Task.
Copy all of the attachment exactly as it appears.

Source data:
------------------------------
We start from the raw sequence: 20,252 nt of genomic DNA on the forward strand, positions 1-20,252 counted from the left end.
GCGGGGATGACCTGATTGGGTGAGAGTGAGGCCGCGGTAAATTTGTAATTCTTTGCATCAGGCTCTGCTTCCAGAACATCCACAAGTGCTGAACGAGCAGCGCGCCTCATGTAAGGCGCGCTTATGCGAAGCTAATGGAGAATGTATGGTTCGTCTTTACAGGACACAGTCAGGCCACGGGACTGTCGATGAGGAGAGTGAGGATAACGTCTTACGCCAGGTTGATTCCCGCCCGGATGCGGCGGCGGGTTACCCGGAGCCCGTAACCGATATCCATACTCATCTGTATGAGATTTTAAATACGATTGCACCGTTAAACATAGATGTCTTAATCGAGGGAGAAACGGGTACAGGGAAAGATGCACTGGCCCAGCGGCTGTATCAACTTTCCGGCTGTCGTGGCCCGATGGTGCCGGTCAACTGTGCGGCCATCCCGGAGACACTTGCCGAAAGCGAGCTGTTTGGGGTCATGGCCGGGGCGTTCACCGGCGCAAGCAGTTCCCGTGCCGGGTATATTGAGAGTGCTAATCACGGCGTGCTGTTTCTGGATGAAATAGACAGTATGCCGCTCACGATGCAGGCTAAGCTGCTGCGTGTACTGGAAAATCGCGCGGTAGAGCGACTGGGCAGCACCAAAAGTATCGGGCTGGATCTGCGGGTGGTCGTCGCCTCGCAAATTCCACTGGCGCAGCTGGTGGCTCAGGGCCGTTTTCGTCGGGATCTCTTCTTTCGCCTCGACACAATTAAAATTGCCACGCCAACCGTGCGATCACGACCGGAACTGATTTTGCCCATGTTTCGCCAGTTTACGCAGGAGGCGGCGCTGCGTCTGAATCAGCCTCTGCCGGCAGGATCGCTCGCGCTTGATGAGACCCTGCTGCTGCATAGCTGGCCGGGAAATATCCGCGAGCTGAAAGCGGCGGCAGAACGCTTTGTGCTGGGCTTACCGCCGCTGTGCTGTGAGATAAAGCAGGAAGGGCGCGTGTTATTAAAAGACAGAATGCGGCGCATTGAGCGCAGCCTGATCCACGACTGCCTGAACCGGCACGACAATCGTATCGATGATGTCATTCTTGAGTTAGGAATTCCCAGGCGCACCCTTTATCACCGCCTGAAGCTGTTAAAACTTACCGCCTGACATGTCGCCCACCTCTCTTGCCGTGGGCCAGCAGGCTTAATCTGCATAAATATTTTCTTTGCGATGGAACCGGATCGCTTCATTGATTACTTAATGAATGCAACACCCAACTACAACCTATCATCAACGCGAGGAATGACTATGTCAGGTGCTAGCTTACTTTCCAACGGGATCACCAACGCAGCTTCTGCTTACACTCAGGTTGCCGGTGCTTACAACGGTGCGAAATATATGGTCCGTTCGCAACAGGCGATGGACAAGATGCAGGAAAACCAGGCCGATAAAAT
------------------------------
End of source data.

We start from the raw sequence: 20,252 nt of genomic DNA on the forward strand, positions 1-20,252 counted from the left end.
GCGGGGATGACCTGATTGGGTGAGAGTGAGGCCGCGGTAAATTTGTAATTCTTTGCATCAGGCTCTGCTTCCAGAACATCCACAAGTGCTGAACGAGCAGCGCGCCTCATGTAAGGCGCGCTTATGCGAAGCTAATGGAGAATGTATGGTTCGTCTTTACAGGACACAGTCAGGCCACGGGACTGTCGATGAGGAGAGTGAGGATAACGTCTTACGCCAGGTTGATTCCCGCCCGGATGCGGCGGCGGGTTACCCGGAGCCCGTAACCGATATCCATACTCATCTGTATGAGATTTTAAATACGATTGCACCGTTAAACATAGATGTCTTAATCGAGGGAGAAACGGGTACAGGGAAAGATGCACTGGCCCAGCGGCTGTATCAACTTTCCGGCTGTCGTGGCCCGATGGTGCCGGTCAACTGTGCGGCCATCCCGGAGACACTTGCCGAAAGCGAGCTGTTTGGGGTCATGGCCGGGGCGTTCACCGGCGCAAGCAGTTCCCGTGCCGGGTATATTGAGAGTGCTAATCACGGCGTGCTGTTTCTGGATGAAATAGACAGTATGCCGCTCACGATGCAGGCTAAGCTGCTGCGTGTACTGGAAAATCGCGCGGTAGAGCGACTGGGCAGCACCAAAAGTATCGGGCTGGATCTGCGGGTGGTCGTCGCCTCGCAAATTCCACTGGCGCAGCTGGTGGCTCAGGGCCGTTTTCGTCGGGATCTCTTCTTTCGCCTCGACACAATTAAAATTGCCACGCCAACCGTGCGATCACGACCGGAACTGATTTTGCCCATGTTTCGCCAGTTTACGCAGGAGGCGGCGCTGCGTCTGAATCAGCCTCTGCCGGCAGGATCGCTCGCGCTTGATGAGACCCTGCTGCTGCATAGCTGGCCGGGAAATATCCGCGAGCTGAAAGCGGCGGCAGAACGCTTTGTGCTGGGCTTACCGCCGCTGTGCTGTGAGATAAAGCAGGAAGGGCGCGTGTTATTAAAAGACAGAATGCGGCGCATTGAGCGCAGCCTGATCCACGACTGCCTGAACCGGCACGACAATCGTATCGATGATGTCATTCTTGAGTTAGGAATTCCCAGGCGCACCCTTTATCACCGCCTGAAGCTGTTAAAACTTACCGCCTGACATGTCGCCCACCTCTCTTGCCGTGGGCCAGCAGGCTTAATCTGCATAAATATTTTCTTTGCGATGGAACCGGATCGCTTCATTGATTACTTAATGAATGCAACACCCAACTACAACCTATCATCAACGCGAGGAATGACTATGTCAGGTGCTAGCTTACTTTCCAACGGGATCACCAACGCAGCTTCTGCTTACACTCAGGTTGCCGGTGCTTACAACGGTGCGAAATATATGGTCCGTTCGCAACAGGCGATGGACAAGATGCAGGAAAACCAGGCCGATAAAAT